Grew to Stage IIa- No ev of node involve- BRCA1+ chondroid metaplasia
Daughter also BRCA1+
Mass grew on Taxol
FEC 6x better
BMX 3/19/12 pCR NED
BSO 6/2012
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buffalo3 View Drop Down
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Post Options Post Options   Thanks (0) Thanks(0)   Quote buffalo3 Quote  Post ReplyReply Direct Link To This Post Posted: Sep 03 2014 at 10:46pm
Hi Mindy,
Thank you so much for writing in and sharing about your Ki-67 status at time of diagnosis.  Boy, you AND your daughter with BRCA1...that is really hard...I know it goes that way but still,  HARD.  That's remarkable that your tumor was so zapped by the chemo.  Amazing.  I have been reading about that response.  My niece is going to have surgery first and soon...for reasons related to fertility.  She definitely wants the option to have a child down the road and so that is a big priority for her.  So much to think about in regard to the order of the treatment.  I think seeing her Ki-67 at 100% and the surgery first, I was concerned.  There are many pathways it seems! 

I did find a research article on Ki-67 that is very interesting.  It was published in 2011 in Breast Cancer Research.  If anyone wants the link message me and I will send it. 

Thanks again for sharing your personal story on the proliferation rate of your tumor!

Best,
Sharbuffalo3



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Post Options Post Options   Thanks (0) Thanks(0)   Quote trishiecat Quote  Post ReplyReply Direct Link To This Post Posted: Sep 03 2014 at 11:56pm
hi shar,

Not sure this will help you in any way but I am 10 years out: grade 3, 5 cm tumor, no nodes, not sure about ki-67. No recurrence.

I was dx by my internal med dr. he told me I had the good kind of cancer?? I had a bmx done by a general surgeon, so mine was really fly by the seat of your pants. I found the mass on jan. 31 and had surgery by feb. 11. No one even knew we had an oncologist in town! I had the basic chemo for that time, devil's kool-aid, ACT. 

I just wanted to let you know that there are old timers out here, most probably no longer come to the site.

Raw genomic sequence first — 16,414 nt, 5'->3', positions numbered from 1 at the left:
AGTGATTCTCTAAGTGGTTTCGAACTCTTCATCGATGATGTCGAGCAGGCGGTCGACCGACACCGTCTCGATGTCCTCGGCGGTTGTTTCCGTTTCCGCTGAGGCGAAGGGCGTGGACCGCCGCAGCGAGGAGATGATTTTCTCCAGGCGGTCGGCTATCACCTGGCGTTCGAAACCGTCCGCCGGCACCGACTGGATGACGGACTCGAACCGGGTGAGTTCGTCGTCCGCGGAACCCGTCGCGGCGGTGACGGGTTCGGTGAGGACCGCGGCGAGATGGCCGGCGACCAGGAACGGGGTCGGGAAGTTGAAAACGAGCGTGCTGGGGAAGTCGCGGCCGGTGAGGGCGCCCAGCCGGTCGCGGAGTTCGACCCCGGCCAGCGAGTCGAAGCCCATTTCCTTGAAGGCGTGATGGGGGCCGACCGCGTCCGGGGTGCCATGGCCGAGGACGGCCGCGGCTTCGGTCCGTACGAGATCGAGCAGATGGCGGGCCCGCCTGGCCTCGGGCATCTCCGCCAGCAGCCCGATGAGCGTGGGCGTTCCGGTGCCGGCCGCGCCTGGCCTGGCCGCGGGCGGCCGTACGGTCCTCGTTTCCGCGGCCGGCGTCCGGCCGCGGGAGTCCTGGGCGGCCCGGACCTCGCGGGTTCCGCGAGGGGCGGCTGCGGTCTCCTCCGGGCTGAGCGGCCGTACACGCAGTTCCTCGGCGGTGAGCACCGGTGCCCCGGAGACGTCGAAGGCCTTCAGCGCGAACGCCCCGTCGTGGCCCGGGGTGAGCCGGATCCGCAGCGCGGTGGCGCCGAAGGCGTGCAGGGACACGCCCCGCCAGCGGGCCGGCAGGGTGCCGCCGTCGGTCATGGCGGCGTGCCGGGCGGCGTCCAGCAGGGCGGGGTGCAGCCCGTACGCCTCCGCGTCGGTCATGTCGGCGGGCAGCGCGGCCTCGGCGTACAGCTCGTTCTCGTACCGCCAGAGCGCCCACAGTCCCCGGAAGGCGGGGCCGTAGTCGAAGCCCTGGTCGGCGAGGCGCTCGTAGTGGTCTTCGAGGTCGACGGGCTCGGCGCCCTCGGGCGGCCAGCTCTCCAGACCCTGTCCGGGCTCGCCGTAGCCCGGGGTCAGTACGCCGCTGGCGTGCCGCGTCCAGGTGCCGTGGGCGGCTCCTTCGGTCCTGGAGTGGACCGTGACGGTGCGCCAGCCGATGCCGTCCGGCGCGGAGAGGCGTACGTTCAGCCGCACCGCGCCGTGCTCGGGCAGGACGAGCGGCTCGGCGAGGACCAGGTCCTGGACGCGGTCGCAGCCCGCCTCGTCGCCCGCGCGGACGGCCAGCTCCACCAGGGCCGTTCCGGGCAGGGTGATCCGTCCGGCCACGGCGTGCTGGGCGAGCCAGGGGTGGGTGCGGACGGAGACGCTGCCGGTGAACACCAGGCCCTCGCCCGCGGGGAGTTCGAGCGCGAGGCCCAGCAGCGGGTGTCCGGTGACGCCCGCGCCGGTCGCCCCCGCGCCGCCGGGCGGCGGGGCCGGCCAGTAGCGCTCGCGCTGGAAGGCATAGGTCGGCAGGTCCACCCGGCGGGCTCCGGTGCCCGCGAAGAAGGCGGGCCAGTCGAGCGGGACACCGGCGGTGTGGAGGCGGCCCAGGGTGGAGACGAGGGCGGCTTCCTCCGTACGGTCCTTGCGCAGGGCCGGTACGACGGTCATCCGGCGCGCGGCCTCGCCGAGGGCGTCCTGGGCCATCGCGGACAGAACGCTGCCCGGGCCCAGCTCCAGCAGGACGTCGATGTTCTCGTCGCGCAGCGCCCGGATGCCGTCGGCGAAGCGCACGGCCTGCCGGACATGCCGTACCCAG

hang in there,
trishiecat
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Post Options Post Options   Thanks (0) Thanks(0)   Quote buffalo3 Quote  Post ReplyReply Direct Link To This Post Posted: Sep 04 2014 at 11:02am
Trisha,
You made my day!  YES, it helps to hear your story.  Your tumor was bigger than my niece's and so far there are no + nodes or MRI.  thank you so much for sharing!!!  Really, sometimes the emotional and spiritual boost that comes through a survivor is KEY to keeping the center both hopeful and strong.  Thank you.  So happy to hear from you and know you are still here 10 years later.  Wow!  Sharbuffalo3
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Post Options Post Options   Thanks (0) Thanks(0)   Quote buffalo3 Quote  Post ReplyReply Direct Link To This Post Posted: Sep 21 2014 at 10:55am
Thank you all for the responses regarding Ki-67 scores!  I took them all in and am choosing now to believe that the high score could mean something positive!  I am going there.  Thanks ALL of you.  I was so busy with hospitals and treatment plan when I asked the question (for my niece) that I am just not getting back with you all.  BUT, what you wrote HELPED. 
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Post Options Post Options   Thanks (0) Thanks(0)   Quote 123Donna Quote  Post ReplyReply Direct Link To This Post Posted: Apr 08 2016 at 5:08pm

New predictive tool for assessing breast cancer risk

Levels of molecular marker Ki67 in healthy breast tissue predicts a woman's risk of developing breast cancer.